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Humanities and Social Sciences, A.S.

Requirements

The AA/AS  in Humanities and Social Sciences is designed to (a) allow students to explore different majors and career paths within the humanities and social sciences, (b) provide a completion point for students who do not want to pursue a bachelor’s  degree, and (c) facilitate transfer to another institution for students who would like to finish their bachelor’s  degree elsewhere. The curriculum consists of 35 credits of general education, 12 credits of electives in the College of Humanities and Social Sciences, and 1 free electives from any college within the university.

Total Program Credits: 60

General Education Requirements: 35 Credits
  ENGL 1010 Introduction to Academic Writing     3
or ENGH 1005 Literacies and Composition Across Contexts (5.0)      
  ENGL 2010 Intermediate Writing/Academic Writing and Research 3
Complete one of the following: 3
  MAT 1030 Quantitative Reasoning (3.0) (recommended for Humanities or Arts majors) 
 
  MAT 1035 Quantitative Reasoning with Integrated Algebra (6.0)  
  STAT 1040 Introduction to Statistics (3) (recommended for Social Science majors)   
  STAT 1045 Introduction to Statistics with Algebra (5.0)  
  MATH 1050 College Algebra (4.0) (recommended for Business, Education, Science, and Health Professions majors)
 
  MATH 1055 College Algebra with Preliminaries (5.0)  
  MATH 1090 College Algebra for Business (3.0) (recommended for Business majors)
 
Complete one of the following: 3
  HIST 1700 American Civilization (3.0)  
  HIST 1740 US Economic History (3.0)  
  HIST 2700 US History to 1877 (3.0)  
and HIST 2710 US History since 1877 (3.0)  
  POLS 1000 American Heritage (3.0)  
  POLS 1100 American National Government (3.0)  
Complete the following:  
  PHIL 2050 Ethics and Values 3
  HLTH 1100 Personal Health and Wellness (2.0)  
or PES 1097 Fitness for Life 2
Distribution Courses:  
  Biology 3
  Physical Science 3
  Additional Biology or Physical Science 3
  Humanities 3
  Fine Arts 3
  Social/Behavioral Science 3
Discipline Core Requirements: 12 Credits

Any additional Humanities and Social Sciences Course 1000 or 2000 level with the following prefix: AIST, AMST, ANTH, ASL, BESC, CHIN, CHST, CINE, CLST, CNST, COMM, ENGL, FAMS, FREN, GER, GRK, HIST, HUM, IS, LATN, PHIL, POLS, PORT, PSY, RUS, SOC, SOSC, SPAN, SW

12
Elective Requirements: 13 Credits
 Any course at 1000 or 2000 level 13

  Graduation Requirements:

  1. Completion of a minimum of 60 semester credits.
  2. Overall grade point average of 2.0 (C) or above (departments may require a higher GPA).
  3. Residency hours: minimum of 20 credit hours through course attendance at UVU,
  4. Completion of GE and specified departmental requirements.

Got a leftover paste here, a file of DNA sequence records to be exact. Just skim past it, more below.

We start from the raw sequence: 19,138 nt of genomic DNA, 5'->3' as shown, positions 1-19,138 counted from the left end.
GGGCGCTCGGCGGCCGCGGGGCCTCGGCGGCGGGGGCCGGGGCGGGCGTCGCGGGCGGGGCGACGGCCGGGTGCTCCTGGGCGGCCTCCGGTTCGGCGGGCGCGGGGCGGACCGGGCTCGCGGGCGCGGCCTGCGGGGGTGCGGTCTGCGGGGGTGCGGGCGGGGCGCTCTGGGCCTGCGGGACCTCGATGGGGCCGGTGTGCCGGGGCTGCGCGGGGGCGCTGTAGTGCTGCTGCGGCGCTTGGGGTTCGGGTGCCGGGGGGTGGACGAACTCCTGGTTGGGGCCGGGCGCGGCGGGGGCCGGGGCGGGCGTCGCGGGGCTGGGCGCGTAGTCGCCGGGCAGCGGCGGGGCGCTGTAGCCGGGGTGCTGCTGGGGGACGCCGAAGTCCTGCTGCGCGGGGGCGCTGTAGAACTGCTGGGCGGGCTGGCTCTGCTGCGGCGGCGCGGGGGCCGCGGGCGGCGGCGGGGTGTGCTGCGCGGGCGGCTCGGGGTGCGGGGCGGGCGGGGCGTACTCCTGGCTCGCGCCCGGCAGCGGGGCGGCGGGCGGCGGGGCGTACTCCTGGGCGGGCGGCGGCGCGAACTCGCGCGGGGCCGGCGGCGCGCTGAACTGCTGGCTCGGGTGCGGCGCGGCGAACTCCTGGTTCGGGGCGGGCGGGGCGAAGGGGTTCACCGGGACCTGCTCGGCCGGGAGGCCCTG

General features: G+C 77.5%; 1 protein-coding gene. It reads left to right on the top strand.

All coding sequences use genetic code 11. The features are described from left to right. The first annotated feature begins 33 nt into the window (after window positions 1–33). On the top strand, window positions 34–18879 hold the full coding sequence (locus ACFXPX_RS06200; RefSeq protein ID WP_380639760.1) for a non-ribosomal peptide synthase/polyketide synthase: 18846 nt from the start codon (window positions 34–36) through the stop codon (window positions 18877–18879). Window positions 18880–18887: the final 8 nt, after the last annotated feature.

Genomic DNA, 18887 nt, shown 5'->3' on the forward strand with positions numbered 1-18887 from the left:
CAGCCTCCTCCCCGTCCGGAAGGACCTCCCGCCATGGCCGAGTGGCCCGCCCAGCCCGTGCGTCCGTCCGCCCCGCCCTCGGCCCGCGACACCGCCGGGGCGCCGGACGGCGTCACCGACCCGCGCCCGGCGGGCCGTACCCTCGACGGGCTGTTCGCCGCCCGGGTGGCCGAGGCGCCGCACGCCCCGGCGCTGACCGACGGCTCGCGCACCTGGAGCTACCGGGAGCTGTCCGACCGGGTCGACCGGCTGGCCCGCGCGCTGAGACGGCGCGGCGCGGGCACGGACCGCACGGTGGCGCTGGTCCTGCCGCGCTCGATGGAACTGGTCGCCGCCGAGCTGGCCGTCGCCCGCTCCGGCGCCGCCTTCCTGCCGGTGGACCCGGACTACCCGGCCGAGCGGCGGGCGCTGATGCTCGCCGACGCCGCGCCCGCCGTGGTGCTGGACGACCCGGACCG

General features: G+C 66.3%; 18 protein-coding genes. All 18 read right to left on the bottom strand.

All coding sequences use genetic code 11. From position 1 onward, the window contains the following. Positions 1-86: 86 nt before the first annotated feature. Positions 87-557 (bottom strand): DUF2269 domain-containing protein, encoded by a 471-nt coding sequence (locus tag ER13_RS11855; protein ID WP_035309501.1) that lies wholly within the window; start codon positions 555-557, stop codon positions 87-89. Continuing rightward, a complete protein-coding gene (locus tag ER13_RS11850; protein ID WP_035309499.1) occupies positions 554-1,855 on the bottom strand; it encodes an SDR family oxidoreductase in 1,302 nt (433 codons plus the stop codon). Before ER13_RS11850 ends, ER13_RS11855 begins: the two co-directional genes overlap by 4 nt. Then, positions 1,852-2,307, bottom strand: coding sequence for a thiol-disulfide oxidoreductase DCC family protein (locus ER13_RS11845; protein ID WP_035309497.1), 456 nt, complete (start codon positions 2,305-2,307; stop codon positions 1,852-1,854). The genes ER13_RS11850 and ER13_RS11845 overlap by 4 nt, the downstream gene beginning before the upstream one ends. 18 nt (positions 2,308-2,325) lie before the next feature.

Graduation Plan

This graduation plan is a sample plan and is intended to be a guide. Your specific plan may differ based on your Math and English placement and/or transfer credits applied. You are encouraged to meet with an advisor and set up an individualized graduation plan in Wolverine Track. (Note: This graduation plan has not been updated, please contact the department for the most updated plan.)

Milestone courses (pre-requisites for a course in one of the subsequent semesters) are marked in red and Italicized.

Semester 1 Course Title Credit Hours
ENGL 1010  Introduction to Academic Writing 3
MAT 1030 OR MAT 1035 or STAT 1040 or STAT 1045 or MATH 1050 or MATH 1055 or MATH 1090  
Quantitative Reasoning or Quantitative Reasoning with Integrated Algebra or Introduction to Statistics or Introduction to Statistics with Algebra or College Algebra or College Algebra with Preliminaries or College Algebra for Business
 
 3
Language 1 4
HLTH 1100 or PE 1097 Personal Health and Wellness or Fitness for Life 2
Humanities and Social Sciences Course (any)
3
  Semester total: 15
Semester 2 Course Title Credit Hours
ENGL 2010 Intermediate Writing/Academic Writing and Research 3
Physical Science Distribution
3
Biological Science Distribution 3

General Elective Course

(Any course at UVU above the 1000 level)
3

General Elective Course

(Any course at UVU above the 1000 level)
3
  Semester total: 15
Semester 3 Course Title Credit Hours
PHIL 2050 Ethics and Values 3
Fine Arts 3
Physical Science 3
Humanities and Social Sciences Course (any) 3

General Elective Course

(Any course at UVU above the 1000 level)
3
  Semester total: 15
Semester 4 Course Title Credit Hours
Third Science Distribution
3
Humanities Distribution
3
HIST 1700 or HIST 1740 or POLS 1000 or POLS 1100 or HIST 2700 and HIST 2710
American Civilization or US Economic History or American Heritage or American National Government or US History to 1877 and US History since 1877
 
3
Humanities and Social Sciences Course (any)
3
Humanities and Social Sciences Course (any) 3
  Semester total: 15
  Degree total: 60

Department

 Name:

Communication

 Location:

CB 502A

 Telephone:

 801-863-8452

 Email:

  Kristen.Smith@uvu.edu

 Web Address:

 uvu.edu/comm

 Chair:

 David Morin

 
 

Mission Statement

The Utah Valley University Communication Department is shaping students to become the industry's next top leaders in Journalism and Media Studies, Public Relations and Communication Studies through courses and engaged learning experiences that are theoretically-driven, innovative, and applied.

The department prepares students with the necessary skills to communicate visually, orally and through written documentation within the context demanded by the business, journalism, marketing, and public relations world. Students are also equipped with a solid ethical foundation and an understanding of diversity, interdependence, and cultural perspectives in the global community. 

 
 

Journalism and Media Studies

 
 

Public Relations